Personal Purpose and the Eightfold Path of Possibility pt. 2 - COTRUGLI
Personal Purpose and the Eightfold Path of Possibility pt. 1
Professional Bankers in Ancient Rome
Personal Purpose and the Eightfold Path of Possibility pt. 1
Professional Bankers in Ancient Rome

Personal Purpose and the Eightfold Path of Possibility pt. 2

Walk into the boardrooms of most companies and ask the board members what the purpose of their organization is and you are likely to receive as many different answers as there are people in the room. Perceptions of purpose often range from the survival of the organization in a rampantly competitive world to just making a healthy profit, from employing to becoming the biggest player in their industry sector, from serving the customer to creating new and innovative products. With different and often unarticulated perceptions of purpose, it’s no wonder that it’s sometimes hard to build mutual understanding and why conflict can arise so easily over the precise direction of the organization.

Purpose is essentially ‘what we are here to do’ which is vital to ‘focus’ energy. A group of people pulling in different directions, with different perspectives of what is important, have not sat down and clarified their collective purpose. This is often because individuals have not done it for themselves because they have not fully understood the importance of living purposefully.

Vagueness around purpose is usually due to an absence of clarity around its meaning. Most often purpose is confused with missions and visions, aims and goals. But the purpose is not vision, and it is not many directions, it is one direction, with the possibility of aims and goals along the way. Purpose is not bound by timescales but transcends time. Purpose is what we are here to do and when we try to have many purposes it’s as if we are trying to do too many things at the same time. Confusion, conflict, and exhaustion will eventually set in.

A clear sense of purpose is also one of our most powerful sources of motivation. For many people, the first thought on awakening in the morning is often, “Oh God not another day… I have to get up and go to work”. Some people awaken with a different energy, more of a “YES fantastic, another day, another adventure”. One is a ‘have to’ attitude and the other is a ‘want to’ attitude. But for everyone, there is usually at least one day a year which is a definite YES day, and our energy is filled with enthusiasm. It’s the day we go on holiday. For the next two weeks, we have consciously chosen the direction of our life. We have made a major commitment to ourselves to go and have fun, so the focus for our energy is pinpoint. And of course, this is the day/week we are most highly motivated. Purpose is one of our deepest motivators.

It is not so difficult to generate and use a short-term purpose to motivate ourselves for a few days or even weeks. But an overarching purpose for all the days of our life is not quite so simple to create, or to see, or to detect, or to discern! Last week we reflected on four life purpose possibilities – to breed, to achieve, to grow or to survive. Here are four further possibilities for consideration, contemplation, and rumination.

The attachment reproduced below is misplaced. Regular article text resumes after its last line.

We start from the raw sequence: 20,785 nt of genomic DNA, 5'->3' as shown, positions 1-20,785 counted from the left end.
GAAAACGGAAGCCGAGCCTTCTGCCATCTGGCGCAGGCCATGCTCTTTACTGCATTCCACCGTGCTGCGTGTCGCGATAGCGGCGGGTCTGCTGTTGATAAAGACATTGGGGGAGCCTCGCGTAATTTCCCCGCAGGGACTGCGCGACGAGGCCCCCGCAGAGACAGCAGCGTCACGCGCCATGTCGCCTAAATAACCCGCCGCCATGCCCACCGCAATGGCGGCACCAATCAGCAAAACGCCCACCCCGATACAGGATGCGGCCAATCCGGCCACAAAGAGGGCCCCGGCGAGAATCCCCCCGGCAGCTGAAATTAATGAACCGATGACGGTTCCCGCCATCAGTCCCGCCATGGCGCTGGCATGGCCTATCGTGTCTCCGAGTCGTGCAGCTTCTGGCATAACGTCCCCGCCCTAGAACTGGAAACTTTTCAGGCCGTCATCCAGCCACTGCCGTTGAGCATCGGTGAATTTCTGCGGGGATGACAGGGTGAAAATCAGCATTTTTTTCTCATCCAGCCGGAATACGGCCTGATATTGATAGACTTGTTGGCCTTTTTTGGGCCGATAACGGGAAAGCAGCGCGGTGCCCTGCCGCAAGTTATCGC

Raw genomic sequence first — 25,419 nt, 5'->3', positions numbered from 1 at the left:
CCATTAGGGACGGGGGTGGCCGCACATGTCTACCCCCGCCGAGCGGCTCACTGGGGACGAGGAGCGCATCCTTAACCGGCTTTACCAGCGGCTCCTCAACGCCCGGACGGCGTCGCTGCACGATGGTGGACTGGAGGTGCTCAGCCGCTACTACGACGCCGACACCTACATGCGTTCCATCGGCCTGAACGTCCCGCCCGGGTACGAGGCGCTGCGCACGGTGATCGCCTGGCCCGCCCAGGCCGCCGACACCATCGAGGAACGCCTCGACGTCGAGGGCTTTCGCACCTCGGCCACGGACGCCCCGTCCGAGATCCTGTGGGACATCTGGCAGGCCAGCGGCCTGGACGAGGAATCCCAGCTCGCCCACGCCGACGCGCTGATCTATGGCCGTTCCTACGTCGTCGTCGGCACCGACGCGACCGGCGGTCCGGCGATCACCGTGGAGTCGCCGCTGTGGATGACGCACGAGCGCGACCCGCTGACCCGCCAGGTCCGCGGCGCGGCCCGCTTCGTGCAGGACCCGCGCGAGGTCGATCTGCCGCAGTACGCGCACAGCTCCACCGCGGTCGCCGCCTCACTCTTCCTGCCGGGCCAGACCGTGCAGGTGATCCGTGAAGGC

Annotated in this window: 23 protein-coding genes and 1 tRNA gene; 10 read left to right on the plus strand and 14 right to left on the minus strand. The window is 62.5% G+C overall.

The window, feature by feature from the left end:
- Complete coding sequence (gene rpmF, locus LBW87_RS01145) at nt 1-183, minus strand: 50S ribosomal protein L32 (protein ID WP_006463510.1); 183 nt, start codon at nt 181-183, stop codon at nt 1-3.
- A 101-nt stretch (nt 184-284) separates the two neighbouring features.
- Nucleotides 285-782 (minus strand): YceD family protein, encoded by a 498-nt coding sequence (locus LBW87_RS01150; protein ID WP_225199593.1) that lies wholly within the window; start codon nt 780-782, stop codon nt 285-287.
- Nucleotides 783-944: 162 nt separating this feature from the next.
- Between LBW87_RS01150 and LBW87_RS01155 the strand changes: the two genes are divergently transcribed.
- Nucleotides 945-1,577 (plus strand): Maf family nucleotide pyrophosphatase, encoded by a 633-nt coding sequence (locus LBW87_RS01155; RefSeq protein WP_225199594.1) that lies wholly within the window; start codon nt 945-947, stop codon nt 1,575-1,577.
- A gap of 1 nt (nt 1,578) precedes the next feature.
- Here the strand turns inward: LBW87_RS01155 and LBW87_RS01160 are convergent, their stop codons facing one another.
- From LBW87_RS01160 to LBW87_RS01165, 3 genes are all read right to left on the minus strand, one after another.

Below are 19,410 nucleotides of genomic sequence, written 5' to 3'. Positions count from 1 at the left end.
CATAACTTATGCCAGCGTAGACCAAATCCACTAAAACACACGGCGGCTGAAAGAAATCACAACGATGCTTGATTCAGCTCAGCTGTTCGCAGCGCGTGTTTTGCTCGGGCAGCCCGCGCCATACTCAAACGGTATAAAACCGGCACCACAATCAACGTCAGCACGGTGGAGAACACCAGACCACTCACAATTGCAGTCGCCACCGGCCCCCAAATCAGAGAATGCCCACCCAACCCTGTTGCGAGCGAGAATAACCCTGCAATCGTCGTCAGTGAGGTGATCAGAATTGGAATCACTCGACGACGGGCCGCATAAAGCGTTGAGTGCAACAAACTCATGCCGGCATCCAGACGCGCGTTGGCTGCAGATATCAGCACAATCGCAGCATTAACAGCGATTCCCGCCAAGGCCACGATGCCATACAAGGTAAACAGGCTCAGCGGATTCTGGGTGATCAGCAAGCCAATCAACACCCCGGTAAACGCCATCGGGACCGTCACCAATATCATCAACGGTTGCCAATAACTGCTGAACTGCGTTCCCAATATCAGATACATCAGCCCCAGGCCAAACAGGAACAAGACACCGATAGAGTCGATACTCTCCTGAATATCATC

5 To Win

Some seem to live almost every waking moment of their life in a competitive mode. Somewhere along the line of their life, they have learned to believe life is simply about winning or losing. They see life literally as a competitive exercise, and no matter where they are or who they are with they turn everything into a competition. Perhaps it was a parent too obsessed with trying to teach a winning mentality, or maybe too much sport at school, but an obsession with winning, driven by the fear of losing, can easily become a ‘default purpose’ in life, spilling into every area including personal relationships. In a world where the competitive spirit seems to have gone way beyond sport and into politics, education, business, and even religion, it’s not difficult to live a competitive life. And yet, even in sports, the top sportsmen and women can transcend competitiveness and see another meaning, a higher dimension, to winning. While Nadal may have lost to Murray in the recent semi-final of the US Open Tennis, he openly and gracefully conceded how much better his opponent had played on the day. By honoring his opponent and accepting defeat with such grace he was, for many, the real winner on that occasion. Winning can be much more than just… winning!

6 To Serve

In contrast to a purpose that says life has to be survived (last week) comes the idea that we are here to serve. In comparing the two we start to see what could be called a higher purpose. If you were to write down your life purpose today it would probably fall into one of those two categories i.e. survival or service. And if your written purpose doesn’t indicate which side of this divide you favor, then your behavior will reveal in which direction you are inclined. When you make survival your purpose you will find yourself wanting, taking, and keeping, whereas when you make service your purpose you will likely be giving and sharing. When survival is your underlying purpose you will generate the emotion of fear, whereas when you decide you are here to be of service you will come from the energy and intention of love. In survival mode, you will compete and contend, whereas in service mode you will cooperate and the first question you ask others will be ‘How can I help you’? In survival mode, you grasp and attach, whereas, intending to be of service, letting go and detachment come easily because you realize that whatever comes to you is not for you alone, but for you to use in the service of others. In the survival mindset, you frequently find yourself in a state of resistance because you perceive people and situations as a threat, whereas in the service mindset you accept whatever comes, whoever is present, and you can go with the flow. While survival versus service could appear to be on the same continuum, and while it may seem there is the possibility of a balance between the two, ultimately ‘being of service’ is the higher purpose which, when lived, ensures that survival takes care of itself.